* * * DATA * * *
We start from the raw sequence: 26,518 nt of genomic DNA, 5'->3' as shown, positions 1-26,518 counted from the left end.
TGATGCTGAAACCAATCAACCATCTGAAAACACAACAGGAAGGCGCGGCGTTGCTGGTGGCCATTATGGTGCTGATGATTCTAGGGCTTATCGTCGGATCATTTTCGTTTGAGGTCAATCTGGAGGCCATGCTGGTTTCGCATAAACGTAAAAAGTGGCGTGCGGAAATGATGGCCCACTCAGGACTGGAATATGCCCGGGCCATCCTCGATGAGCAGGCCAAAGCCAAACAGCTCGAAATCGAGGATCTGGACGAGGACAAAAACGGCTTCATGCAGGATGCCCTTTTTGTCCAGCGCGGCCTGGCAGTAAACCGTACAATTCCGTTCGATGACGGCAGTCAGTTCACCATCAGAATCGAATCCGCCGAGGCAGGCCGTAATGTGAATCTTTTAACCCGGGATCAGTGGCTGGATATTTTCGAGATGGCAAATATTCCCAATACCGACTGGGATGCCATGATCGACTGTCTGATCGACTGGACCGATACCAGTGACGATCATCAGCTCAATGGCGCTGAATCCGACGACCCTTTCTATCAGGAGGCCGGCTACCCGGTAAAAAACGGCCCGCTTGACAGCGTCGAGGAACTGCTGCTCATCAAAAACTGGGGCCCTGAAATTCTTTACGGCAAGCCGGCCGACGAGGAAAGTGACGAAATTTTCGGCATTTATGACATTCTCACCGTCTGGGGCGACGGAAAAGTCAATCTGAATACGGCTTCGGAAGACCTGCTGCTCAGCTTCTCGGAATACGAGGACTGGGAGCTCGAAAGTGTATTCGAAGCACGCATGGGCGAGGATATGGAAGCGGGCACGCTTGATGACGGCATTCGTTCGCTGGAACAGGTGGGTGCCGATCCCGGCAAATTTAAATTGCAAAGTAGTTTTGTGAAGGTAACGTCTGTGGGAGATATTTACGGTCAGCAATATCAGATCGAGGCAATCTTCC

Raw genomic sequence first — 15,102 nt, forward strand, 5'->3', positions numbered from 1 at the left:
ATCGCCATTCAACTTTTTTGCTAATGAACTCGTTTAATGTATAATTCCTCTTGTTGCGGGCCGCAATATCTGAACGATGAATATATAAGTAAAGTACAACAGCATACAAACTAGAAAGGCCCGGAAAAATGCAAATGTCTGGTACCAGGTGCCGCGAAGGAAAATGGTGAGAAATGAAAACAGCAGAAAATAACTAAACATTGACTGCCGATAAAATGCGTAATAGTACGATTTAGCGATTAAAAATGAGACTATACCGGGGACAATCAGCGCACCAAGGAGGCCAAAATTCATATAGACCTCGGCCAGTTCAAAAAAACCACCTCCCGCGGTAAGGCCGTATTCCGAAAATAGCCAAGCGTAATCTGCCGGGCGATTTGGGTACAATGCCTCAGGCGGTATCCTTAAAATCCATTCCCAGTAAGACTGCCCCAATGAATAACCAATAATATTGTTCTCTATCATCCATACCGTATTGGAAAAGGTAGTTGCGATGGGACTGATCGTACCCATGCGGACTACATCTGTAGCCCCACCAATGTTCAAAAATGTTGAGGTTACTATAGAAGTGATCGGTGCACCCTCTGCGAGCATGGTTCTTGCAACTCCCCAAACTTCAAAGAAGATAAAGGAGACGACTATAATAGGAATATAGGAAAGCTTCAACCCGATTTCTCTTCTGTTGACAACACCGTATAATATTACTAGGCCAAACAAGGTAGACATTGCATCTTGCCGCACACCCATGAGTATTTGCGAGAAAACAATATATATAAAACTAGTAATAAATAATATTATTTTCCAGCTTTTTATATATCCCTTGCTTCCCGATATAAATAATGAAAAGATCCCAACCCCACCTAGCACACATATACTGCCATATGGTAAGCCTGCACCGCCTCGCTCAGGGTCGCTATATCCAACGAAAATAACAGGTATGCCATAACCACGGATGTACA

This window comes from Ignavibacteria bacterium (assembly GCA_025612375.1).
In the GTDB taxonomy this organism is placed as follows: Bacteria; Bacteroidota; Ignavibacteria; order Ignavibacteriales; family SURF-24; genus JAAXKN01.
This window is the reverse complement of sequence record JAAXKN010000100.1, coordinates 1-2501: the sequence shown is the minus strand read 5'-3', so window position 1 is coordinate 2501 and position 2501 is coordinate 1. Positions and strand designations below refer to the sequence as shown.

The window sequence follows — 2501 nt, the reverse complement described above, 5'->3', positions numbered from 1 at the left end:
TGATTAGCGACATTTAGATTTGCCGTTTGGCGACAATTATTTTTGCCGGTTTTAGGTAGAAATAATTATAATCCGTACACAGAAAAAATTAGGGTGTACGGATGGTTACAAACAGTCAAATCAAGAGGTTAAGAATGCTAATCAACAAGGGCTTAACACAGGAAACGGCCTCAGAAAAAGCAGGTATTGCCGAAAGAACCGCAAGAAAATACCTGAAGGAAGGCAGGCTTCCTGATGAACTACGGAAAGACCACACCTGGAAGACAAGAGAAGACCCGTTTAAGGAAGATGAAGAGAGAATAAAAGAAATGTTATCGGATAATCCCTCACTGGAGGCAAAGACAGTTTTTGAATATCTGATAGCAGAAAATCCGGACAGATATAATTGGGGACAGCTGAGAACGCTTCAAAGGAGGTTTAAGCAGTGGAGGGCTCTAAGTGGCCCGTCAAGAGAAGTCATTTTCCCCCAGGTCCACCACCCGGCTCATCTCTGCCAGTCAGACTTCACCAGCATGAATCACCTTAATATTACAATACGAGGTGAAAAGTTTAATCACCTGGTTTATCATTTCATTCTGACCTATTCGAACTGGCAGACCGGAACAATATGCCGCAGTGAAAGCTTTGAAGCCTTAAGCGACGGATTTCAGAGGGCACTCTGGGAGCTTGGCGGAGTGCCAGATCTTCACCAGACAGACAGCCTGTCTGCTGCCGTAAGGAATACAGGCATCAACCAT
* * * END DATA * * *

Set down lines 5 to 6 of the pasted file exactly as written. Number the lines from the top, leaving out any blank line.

This window comes from Ignavibacteria bacterium (assembly GCA_025612375.1).
In the GTDB taxonomy this organism is placed as follows: Bacteria; Bacteroidota; Ignavibacteria; order Ignavibacteriales; family SURF-24; genus JAAXKN01.